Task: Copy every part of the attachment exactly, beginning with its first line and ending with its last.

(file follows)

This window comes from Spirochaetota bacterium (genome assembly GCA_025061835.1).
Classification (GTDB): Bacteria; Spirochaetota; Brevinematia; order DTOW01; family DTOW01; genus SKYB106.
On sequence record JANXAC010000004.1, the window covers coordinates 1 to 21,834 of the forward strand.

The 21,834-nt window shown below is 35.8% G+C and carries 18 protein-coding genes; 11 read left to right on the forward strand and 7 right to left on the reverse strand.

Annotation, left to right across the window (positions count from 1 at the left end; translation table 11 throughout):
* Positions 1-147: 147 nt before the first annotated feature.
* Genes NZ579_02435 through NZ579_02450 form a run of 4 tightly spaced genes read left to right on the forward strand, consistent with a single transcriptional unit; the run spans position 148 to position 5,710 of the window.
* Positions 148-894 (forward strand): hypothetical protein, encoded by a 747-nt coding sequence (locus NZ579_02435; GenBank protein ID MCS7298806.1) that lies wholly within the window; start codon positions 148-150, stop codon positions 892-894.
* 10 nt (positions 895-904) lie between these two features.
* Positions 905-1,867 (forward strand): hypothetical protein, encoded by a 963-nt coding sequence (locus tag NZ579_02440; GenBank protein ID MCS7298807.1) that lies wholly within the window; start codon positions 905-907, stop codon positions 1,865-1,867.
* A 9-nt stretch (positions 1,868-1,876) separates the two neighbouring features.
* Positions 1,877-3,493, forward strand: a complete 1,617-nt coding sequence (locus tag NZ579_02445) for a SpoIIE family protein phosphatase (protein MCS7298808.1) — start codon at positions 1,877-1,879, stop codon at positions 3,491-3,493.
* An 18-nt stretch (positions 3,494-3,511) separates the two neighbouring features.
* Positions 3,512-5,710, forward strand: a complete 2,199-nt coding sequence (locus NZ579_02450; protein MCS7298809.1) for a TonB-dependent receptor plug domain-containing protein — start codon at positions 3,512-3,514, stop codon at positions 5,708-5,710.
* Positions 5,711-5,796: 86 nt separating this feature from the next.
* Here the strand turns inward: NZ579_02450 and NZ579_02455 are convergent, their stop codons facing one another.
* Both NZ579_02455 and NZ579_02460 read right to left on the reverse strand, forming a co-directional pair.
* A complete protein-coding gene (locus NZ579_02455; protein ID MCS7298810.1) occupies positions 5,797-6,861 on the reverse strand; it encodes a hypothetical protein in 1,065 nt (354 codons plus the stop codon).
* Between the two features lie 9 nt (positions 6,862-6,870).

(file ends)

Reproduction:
This window comes from Spirochaetota bacterium (genome assembly GCA_025061835.1).
Classification (GTDB): Bacteria; Spirochaetota; Brevinematia; order DTOW01; family DTOW01; genus SKYB106.
On sequence record JANXAC010000004.1, the window covers coordinates 1 to 21,834 of the forward strand.

The 21,834-nt window shown below is 35.8% G+C and carries 18 protein-coding genes; 11 read left to right on the forward strand and 7 right to left on the reverse strand.

Annotation, left to right across the window (positions count from 1 at the left end; translation table 11 throughout):
* Positions 1-147: 147 nt before the first annotated feature.
* Genes NZ579_02435 through NZ579_02450 form a run of 4 tightly spaced genes read left to right on the forward strand, consistent with a single transcriptional unit; the run spans position 148 to position 5,710 of the window.
* Positions 148-894 (forward strand): hypothetical protein, encoded by a 747-nt coding sequence (locus NZ579_02435; GenBank protein ID MCS7298806.1) that lies wholly within the window; start codon positions 148-150, stop codon positions 892-894.
* 10 nt (positions 895-904) lie between these two features.
* Positions 905-1,867 (forward strand): hypothetical protein, encoded by a 963-nt coding sequence (locus tag NZ579_02440; GenBank protein ID MCS7298807.1) that lies wholly within the window; start codon positions 905-907, stop codon positions 1,865-1,867.
* A 9-nt stretch (positions 1,868-1,876) separates the two neighbouring features.
* Positions 1,877-3,493, forward strand: a complete 1,617-nt coding sequence (locus tag NZ579_02445) for a SpoIIE family protein phosphatase (protein MCS7298808.1) — start codon at positions 1,877-1,879, stop codon at positions 3,491-3,493.
* An 18-nt stretch (positions 3,494-3,511) separates the two neighbouring features.
* Positions 3,512-5,710, forward strand: a complete 2,199-nt coding sequence (locus NZ579_02450; protein MCS7298809.1) for a TonB-dependent receptor plug domain-containing protein — start codon at positions 3,512-3,514, stop codon at positions 5,708-5,710.
* Positions 5,711-5,796: 86 nt separating this feature from the next.
* Here the strand turns inward: NZ579_02450 and NZ579_02455 are convergent, their stop codons facing one another.
* Both NZ579_02455 and NZ579_02460 read right to left on the reverse strand, forming a co-directional pair.
* A complete protein-coding gene (locus NZ579_02455; protein ID MCS7298810.1) occupies positions 5,797-6,861 on the reverse strand; it encodes a hypothetical protein in 1,065 nt (354 codons plus the stop codon).
* Between the two features lie 9 nt (positions 6,862-6,870).